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Six Housing Trends that Mortgage Brokers Need to Watch out for in 2018

Todd Bryant
Jan 24, 2018
Sales of new single-family houses in April 2018 were at a seasonally adjusted annual rate of 662,000

The real estate industry often provides professionals in the area with exciting rides, and 2018 will be no different.
A number of changes are brewing up in the housing sector, and they are going to affect the work of mortgage loan originators and brokers, as well as all other specialists in the field. Most of the trends relate to the housing inventory and pricing and mortgage rates, but legislative changes will also be of importance in 2018.
Here is an overview of the six most important factors that are likely to stir up the industry in the next 12 months.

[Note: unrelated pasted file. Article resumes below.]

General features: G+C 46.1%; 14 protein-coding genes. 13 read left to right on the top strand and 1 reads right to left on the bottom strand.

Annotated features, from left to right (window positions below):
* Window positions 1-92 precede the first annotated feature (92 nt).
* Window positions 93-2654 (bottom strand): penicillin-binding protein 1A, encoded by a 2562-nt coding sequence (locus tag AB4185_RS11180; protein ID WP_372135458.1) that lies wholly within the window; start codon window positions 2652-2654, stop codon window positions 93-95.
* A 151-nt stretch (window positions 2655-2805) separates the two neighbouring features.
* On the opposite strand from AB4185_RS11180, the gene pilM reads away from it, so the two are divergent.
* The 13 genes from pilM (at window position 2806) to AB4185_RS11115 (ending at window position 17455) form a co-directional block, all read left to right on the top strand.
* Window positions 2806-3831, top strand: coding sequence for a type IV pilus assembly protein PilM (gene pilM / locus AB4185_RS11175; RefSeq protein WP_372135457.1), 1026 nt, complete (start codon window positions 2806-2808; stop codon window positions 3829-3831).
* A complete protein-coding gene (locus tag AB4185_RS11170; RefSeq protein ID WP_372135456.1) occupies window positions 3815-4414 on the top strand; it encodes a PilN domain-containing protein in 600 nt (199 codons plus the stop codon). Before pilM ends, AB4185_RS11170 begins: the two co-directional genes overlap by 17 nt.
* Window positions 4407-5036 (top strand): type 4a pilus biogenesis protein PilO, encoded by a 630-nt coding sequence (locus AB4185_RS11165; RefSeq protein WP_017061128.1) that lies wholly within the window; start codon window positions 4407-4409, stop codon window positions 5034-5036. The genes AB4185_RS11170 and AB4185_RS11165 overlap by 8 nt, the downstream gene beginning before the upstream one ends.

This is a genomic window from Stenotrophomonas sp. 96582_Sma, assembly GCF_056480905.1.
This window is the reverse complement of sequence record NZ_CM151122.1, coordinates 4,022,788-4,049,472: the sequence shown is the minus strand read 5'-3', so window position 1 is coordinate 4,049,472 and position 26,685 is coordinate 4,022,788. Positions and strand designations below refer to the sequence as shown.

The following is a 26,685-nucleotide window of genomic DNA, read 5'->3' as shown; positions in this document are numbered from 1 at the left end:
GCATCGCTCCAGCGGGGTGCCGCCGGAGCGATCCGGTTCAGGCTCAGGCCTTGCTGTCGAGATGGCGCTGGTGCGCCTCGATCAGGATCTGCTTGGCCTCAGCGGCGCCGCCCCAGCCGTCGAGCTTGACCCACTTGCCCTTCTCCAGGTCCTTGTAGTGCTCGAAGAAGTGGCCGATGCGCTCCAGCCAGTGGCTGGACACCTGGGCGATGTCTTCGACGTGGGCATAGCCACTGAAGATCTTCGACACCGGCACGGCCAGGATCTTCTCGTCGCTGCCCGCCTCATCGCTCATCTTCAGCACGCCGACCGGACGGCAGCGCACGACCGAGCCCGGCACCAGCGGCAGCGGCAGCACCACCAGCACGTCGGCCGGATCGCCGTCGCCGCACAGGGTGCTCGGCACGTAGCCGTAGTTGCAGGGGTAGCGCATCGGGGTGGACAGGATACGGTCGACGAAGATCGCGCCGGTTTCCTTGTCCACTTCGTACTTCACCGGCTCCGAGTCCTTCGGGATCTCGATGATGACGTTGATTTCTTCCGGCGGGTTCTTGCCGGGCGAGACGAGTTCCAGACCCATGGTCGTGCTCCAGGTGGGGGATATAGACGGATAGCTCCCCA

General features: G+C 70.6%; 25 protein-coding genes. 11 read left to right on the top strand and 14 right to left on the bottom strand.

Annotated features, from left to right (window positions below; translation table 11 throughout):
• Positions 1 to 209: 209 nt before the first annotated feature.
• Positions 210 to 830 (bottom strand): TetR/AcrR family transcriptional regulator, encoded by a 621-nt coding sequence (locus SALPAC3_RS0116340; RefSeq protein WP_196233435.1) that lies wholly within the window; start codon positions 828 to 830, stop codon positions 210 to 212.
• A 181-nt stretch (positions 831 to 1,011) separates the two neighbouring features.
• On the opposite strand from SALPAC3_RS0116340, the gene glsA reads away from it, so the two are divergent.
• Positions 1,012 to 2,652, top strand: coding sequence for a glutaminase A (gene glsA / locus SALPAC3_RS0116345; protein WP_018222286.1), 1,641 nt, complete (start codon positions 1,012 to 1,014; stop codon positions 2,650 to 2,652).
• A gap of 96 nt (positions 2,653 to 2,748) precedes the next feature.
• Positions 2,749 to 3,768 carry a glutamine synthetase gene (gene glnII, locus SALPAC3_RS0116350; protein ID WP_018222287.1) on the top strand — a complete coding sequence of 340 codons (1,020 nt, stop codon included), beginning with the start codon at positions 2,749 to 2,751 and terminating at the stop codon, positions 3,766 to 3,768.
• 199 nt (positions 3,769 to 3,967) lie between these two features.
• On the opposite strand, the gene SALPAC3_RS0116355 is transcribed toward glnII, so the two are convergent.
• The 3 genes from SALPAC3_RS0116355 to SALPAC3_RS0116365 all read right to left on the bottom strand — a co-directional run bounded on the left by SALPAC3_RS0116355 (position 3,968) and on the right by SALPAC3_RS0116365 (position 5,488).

Housing supply to meet the increased demand
The industry has been marked by insufficient supply of housing in the last year. The most wanted homes are the options that buyers choose for their first-ever purchase. The demand is driven by the solidifying economy, which provides better employment opportunities and higher income to many Americans.
A number of reasons led to the limited number of housing offers in 2017. One of the factors is the lower homebuilding capacity after the housing bubble burst, as well as builders’ preference for more expensive projects rather than basic level homes. Additionally, investors who own property are not interested in selling it yet, as they are earning more from renting.